CONCLUSIONS: In this multicenter cohort of hospitalized COVID-19 patients in the largest health system in Massachusetts, there was no association between race/ethnicity and clinically relevant hospitalization outcomes, including in-hospital mortality, after controlling for key demographic/clinical characteristics. These findings serve to refute suggestions that certain races/ethnicities may be biologically predisposed to poorer COVID-19 outcomes.

Shah ED, Staller K, Nee J, et al. Evaluating the Impact of Cost on the Treatment Algorithm for Chronic Idiopathic Constipation: Cost-Effectiveness Analysis. The American journal of gastroenterology. 2021;116(10):2118-2127. doi:10.14309/ajg.0000000000001403

INTRODUCTION: Chronic idiopathic constipation (CIC) is a common and burdensome illness. We performed a cost-effectiveness analysis of the US Food and Drug Administration-approved CIC drugs to evaluate and quantify treatment preferences compared with usual care from insurer and patient perspectives.

METHODS: We evaluated the subset of patients with CIC and documented failure of over-the-counter (OTC) osmotic or bulk-forming laxatives. A RAND/UCLA consensus panel of 8 neurogastroenterologists informed model design. Treatment outcomes and costs were defined using integrated analyses of registered clinical trials and the US Centers for Medicare and Medicaid Services-supported cost databases. Quality-adjusted life years (QALYs) were calculated using health utilities derived from clinical trials. A 12-week time horizon was used.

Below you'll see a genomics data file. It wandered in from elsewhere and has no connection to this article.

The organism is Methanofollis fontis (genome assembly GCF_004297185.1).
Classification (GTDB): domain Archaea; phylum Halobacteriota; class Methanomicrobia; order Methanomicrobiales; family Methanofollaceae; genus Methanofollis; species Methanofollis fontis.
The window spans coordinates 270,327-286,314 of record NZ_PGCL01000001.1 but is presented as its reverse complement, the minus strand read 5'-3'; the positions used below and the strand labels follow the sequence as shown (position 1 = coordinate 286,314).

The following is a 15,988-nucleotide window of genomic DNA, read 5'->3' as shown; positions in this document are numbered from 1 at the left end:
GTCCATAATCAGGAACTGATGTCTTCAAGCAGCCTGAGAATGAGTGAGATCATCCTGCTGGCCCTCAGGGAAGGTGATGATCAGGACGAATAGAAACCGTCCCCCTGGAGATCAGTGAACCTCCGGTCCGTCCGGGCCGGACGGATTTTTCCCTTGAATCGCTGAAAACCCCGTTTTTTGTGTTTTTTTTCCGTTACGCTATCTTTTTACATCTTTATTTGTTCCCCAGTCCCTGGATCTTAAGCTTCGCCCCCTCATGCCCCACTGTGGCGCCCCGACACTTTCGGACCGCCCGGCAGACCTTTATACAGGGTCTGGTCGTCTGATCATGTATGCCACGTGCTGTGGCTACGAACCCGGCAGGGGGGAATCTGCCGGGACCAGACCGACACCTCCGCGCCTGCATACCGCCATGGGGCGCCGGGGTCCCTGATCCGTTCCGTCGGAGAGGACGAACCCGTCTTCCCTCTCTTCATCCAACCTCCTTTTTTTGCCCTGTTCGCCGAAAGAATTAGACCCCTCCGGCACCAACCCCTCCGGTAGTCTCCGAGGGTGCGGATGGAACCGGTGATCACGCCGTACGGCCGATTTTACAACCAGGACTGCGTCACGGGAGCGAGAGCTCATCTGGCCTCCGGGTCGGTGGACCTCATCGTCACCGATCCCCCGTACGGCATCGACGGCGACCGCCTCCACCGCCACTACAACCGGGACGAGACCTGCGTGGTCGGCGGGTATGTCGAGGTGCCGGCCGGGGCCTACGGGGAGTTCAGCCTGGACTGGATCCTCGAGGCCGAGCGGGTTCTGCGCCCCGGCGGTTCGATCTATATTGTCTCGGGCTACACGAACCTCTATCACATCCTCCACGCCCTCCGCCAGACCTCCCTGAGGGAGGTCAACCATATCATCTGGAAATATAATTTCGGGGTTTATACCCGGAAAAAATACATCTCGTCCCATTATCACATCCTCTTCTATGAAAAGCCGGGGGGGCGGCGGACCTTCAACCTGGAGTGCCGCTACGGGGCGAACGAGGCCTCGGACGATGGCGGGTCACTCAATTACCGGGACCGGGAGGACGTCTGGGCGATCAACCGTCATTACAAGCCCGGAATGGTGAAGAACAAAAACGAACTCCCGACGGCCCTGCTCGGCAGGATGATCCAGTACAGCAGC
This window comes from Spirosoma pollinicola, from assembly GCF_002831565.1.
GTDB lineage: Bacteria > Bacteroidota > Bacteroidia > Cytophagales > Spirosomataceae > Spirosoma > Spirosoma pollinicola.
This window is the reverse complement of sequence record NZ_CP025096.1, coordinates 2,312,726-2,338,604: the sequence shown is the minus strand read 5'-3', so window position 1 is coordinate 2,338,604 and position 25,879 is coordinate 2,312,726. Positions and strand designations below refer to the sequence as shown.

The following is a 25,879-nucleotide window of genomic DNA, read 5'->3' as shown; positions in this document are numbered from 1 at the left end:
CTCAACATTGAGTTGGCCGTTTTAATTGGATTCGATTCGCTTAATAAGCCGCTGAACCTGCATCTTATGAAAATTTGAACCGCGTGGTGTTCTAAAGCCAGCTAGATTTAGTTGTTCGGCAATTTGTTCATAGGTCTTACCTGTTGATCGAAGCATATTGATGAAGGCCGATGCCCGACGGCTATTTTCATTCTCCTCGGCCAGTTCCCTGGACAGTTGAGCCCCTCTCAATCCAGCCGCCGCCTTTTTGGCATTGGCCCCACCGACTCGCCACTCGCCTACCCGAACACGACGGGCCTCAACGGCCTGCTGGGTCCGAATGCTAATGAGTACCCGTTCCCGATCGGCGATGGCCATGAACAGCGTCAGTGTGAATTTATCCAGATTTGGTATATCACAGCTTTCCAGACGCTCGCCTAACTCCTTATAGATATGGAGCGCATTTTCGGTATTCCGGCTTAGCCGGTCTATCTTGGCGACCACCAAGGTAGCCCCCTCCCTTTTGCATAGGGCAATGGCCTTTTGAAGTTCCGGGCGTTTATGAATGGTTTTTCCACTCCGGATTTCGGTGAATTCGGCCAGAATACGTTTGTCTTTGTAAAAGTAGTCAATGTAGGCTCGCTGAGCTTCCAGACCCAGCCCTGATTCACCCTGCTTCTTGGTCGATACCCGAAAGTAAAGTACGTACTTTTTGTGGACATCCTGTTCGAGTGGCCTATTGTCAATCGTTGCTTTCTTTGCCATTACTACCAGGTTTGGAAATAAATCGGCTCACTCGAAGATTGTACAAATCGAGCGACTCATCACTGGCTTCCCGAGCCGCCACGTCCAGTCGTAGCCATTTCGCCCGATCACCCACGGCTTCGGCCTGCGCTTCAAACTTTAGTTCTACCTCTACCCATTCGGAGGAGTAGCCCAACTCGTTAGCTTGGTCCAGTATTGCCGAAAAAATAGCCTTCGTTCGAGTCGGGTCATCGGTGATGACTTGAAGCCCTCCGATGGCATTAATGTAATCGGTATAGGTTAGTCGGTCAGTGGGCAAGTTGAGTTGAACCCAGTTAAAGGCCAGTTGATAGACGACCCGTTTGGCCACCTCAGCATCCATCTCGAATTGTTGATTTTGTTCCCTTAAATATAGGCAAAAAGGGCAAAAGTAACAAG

RESULTS: With continued OTC laxatives, CIC-related costs were $569 from an insurer perspective compared with $3,154 from a patient perspective (considering lost wages and out-of-pocket expenses). CIC prescription drugs increased insurer costs by $618-$1,015 but decreased patient costs by $327-$1,117. Effectiveness of CIC drugs was similar (0.02 QALY gained/12 weeks or ∼7 healthy days gained/year). From an insurer perspective, prescription drugs (linaclotide, prucalopride, and plecanatide) seemed less cost-effective than continued OTC laxatives (incremental cost-effectiveness ratio >$150,000/QALY gained). From a patient perspective, the cost-effective algorithm started with plecanatide, followed by choosing between prucalopride and linaclotide starting at the 145-μg dose (favoring prucalopride among patients whose disease affects their work productivity). The patient perspective was driven by drug tolerability and treatment effects on quality of life.

DISCUSSION: Addressing costs at a policy level has the potential to enable patients and clinicians to move from navigating barriers in treatment access toward truly optimizing treatment choice.

Sikavi DR, Cai JX, Leung R, Carroll TL, Chan WW. Impaired Proximal Esophageal Contractility Predicts Pharyngeal Reflux in Patients With Laryngopharyngeal Reflux Symptoms. Clinical and translational gastroenterology. 2021;12(10):e00408. doi:10.14309/ctg.0000000000000408

OBJECTIVES: The pathophysiology of laryngopharyngeal reflux (LPR) remains incompletely understood. Proximal esophageal motor dysfunction may impair bolus clearance, increasing the risk of pharyngeal refluxate exposure. We aimed to evaluate the association of proximal esophageal contractility with objective reflux metrics.